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Chapter 2 The 13 Laws of Relationships

“Gravitation is not responsible for people falling in love.” Albert Einstein

 

I believe that there are certain immutable rules affecting relationships – so immutable, that I call them laws instead of rules. Like The Law of Gravity: drop an object, and it will fall – no negotiation possible, it will happen. Violate any of the 13 Laws of Relationships and your relationship will get worse, become a living hell, or end. Pick your poison – no negotiation possible, it will happen.

I really wanted to have 10 laws, because everyone has lists with 10 in them, but I kept thinking of more and came up with 13. Sorry, it’s an imperfect world – get over it. Actually, upon reflection, 13 may not be a bad number when discussing relationships.

If you think one of the 13 Laws doesn’t apply to you, maybe you don’t want to believe it because you badly want a relationship to work out. (By the way, if you’re so special how come you haven’t won the lottery yet?) These Laws of Relationships are some serious stuff – deny their validity at your own peril.

Unfortunately, just telling someone what to do doesn’t work for most people, especially for kids being advised by their parents. Yeah, my teenagers take everything I say right to heart – NOT! But sometimes, days, weeks, months, maybe years later, I’ve overheard them giving the same advice to their friends! However there is a small window of opportunity for change in people who have suffered, are without a good direction to change toward, and are really motivated to change. We need to learn what those changes are and how to make them.

OK, time to introduce those 13 laws…

 
                    The 13 Laws of Relationships

       (Listed in order of importance – most important first)

 

1.  If you’re not OK alone, you won’t be OK together.

2.  Sex is really important.

3.  Base long-term relationships on more than physical attraction.

4.  You cannot change your partner through sheer force of will.

5.  If you’re in a codependent relationship, it will go badly.

6.  Trust, once broken, is almost impossible to restore.

7.  Cheating is lying and will kill trust.

8.  If you’re disrespectful to your partner, you will kill love.

9.  If you hit, you will kill love.

10. Money issues become relationship issues.

11. Kid issues become relationship issues.

12. It’s OK to say no.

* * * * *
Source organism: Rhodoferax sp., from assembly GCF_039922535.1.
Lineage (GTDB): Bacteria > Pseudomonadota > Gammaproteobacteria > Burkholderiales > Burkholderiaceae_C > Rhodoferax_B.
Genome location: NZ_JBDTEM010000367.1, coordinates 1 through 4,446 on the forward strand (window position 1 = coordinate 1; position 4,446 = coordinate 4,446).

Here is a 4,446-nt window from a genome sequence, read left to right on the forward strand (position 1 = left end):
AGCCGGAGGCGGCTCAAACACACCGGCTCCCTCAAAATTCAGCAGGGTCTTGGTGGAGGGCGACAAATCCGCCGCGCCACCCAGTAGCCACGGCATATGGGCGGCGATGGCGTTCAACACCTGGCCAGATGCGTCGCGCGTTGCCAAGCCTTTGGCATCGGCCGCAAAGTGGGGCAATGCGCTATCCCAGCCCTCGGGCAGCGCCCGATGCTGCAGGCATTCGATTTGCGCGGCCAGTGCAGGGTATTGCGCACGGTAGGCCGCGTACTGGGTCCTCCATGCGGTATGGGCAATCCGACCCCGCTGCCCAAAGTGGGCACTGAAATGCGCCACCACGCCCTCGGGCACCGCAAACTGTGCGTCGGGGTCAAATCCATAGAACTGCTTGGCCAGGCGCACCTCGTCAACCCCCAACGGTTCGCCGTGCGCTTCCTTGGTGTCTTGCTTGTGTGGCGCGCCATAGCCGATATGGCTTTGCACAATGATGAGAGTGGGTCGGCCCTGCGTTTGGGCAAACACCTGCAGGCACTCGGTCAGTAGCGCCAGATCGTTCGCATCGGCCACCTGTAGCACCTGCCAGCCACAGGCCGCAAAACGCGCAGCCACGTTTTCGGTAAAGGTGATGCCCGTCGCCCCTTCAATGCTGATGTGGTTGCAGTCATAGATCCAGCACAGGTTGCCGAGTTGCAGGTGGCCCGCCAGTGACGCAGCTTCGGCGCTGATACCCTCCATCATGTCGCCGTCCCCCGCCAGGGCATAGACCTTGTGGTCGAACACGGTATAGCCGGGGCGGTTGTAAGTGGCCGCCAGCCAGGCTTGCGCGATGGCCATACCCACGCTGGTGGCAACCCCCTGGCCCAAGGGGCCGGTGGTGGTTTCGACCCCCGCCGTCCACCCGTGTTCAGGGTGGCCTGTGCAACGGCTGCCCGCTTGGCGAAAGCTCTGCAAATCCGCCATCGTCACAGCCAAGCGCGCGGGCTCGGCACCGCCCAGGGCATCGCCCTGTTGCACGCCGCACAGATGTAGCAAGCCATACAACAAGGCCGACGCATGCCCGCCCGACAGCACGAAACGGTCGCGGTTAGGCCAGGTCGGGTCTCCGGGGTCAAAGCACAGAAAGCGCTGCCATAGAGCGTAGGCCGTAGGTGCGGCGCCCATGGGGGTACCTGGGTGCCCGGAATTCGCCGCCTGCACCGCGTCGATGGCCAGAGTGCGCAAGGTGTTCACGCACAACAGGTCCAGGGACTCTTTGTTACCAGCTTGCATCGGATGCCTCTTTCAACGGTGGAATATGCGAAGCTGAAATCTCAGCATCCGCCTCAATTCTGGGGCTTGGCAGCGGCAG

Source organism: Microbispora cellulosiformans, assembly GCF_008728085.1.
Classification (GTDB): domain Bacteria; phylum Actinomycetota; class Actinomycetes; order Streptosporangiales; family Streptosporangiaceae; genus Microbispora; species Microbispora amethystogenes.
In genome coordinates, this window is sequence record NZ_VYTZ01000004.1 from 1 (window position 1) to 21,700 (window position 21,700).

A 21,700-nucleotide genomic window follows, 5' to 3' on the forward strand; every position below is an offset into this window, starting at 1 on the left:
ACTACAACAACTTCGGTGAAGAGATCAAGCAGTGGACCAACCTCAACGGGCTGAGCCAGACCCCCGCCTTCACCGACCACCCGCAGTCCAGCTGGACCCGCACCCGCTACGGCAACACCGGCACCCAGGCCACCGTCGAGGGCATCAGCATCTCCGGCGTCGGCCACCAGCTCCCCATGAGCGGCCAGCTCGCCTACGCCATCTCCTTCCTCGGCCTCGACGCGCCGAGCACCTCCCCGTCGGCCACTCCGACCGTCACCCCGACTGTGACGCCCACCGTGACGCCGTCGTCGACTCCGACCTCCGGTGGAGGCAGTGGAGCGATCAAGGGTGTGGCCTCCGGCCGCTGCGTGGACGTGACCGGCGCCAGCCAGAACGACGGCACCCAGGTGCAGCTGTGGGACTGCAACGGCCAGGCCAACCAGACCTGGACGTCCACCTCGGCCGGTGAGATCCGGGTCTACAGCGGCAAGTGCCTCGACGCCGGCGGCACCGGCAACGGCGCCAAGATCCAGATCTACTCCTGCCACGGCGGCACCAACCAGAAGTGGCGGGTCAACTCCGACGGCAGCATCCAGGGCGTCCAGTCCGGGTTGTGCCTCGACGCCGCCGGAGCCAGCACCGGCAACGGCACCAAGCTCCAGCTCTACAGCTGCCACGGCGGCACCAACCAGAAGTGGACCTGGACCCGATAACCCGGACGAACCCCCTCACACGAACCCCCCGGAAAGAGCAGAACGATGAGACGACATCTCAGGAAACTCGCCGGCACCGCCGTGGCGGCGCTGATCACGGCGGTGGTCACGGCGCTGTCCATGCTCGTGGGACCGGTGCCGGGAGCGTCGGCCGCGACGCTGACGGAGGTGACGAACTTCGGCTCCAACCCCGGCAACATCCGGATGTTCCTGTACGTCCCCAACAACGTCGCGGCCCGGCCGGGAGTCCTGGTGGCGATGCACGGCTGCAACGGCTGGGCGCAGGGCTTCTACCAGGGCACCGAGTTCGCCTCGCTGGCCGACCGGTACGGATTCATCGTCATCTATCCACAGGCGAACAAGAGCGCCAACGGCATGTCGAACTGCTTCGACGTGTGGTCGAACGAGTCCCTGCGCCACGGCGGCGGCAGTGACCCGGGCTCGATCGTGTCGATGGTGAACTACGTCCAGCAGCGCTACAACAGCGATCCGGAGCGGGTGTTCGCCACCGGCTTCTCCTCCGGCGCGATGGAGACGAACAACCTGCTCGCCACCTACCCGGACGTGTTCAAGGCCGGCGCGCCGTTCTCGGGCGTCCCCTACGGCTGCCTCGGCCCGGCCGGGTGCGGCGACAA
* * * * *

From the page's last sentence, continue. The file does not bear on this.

13. Laughter is really important.

Almost a Law: If you’re too young, your relationship may not last.


Well that’s it. The 13 Laws of Relationships – hopefully good enough to give us a start on this thorny problem of how to achieve and maintain good relationships.

Pretty simple huh? Don’t violate any of the 13 Laws and your relationship will be good, right? Not so fast. Unfortunately this is more like what my cousin Matt so eloquently stated after years of being the patients’ attorney in a state mental hospital where most of the patients had been abused as children: “I don’t know how hard it is to make kids great, but it’s really easy to screw them up.” The analogous situation with relationships is that even if you and your partner are conforming to all 13 Laws, it’s still going to be an uphill battle. The only thing conforming to the 13 Laws does is give your relationship a chance.

In the chapters that follow, the 13 Laws will be discussed in detail with concrete examples to help you understand them and change into someone who is no longer violating that law. At the end of each chapter is a tear out summary page of the main ideas and suggested changes. After finishing a chapter, tear out the summary page and stick it on your refrigerator door, bathroom mirror, or wherever so you can more easily review and assimilate the material. Remember that change is accomplished through keeping the goal in mind and PRACTICE!

Have at it, enjoy, and best of luck making needed changes and achieving a good, maybe forever relationship.

“There are so many things about which some old man ought to tell one while one is little; for when one is grown one would know them as a matter of course.” 

 Rainer Maria Rilke

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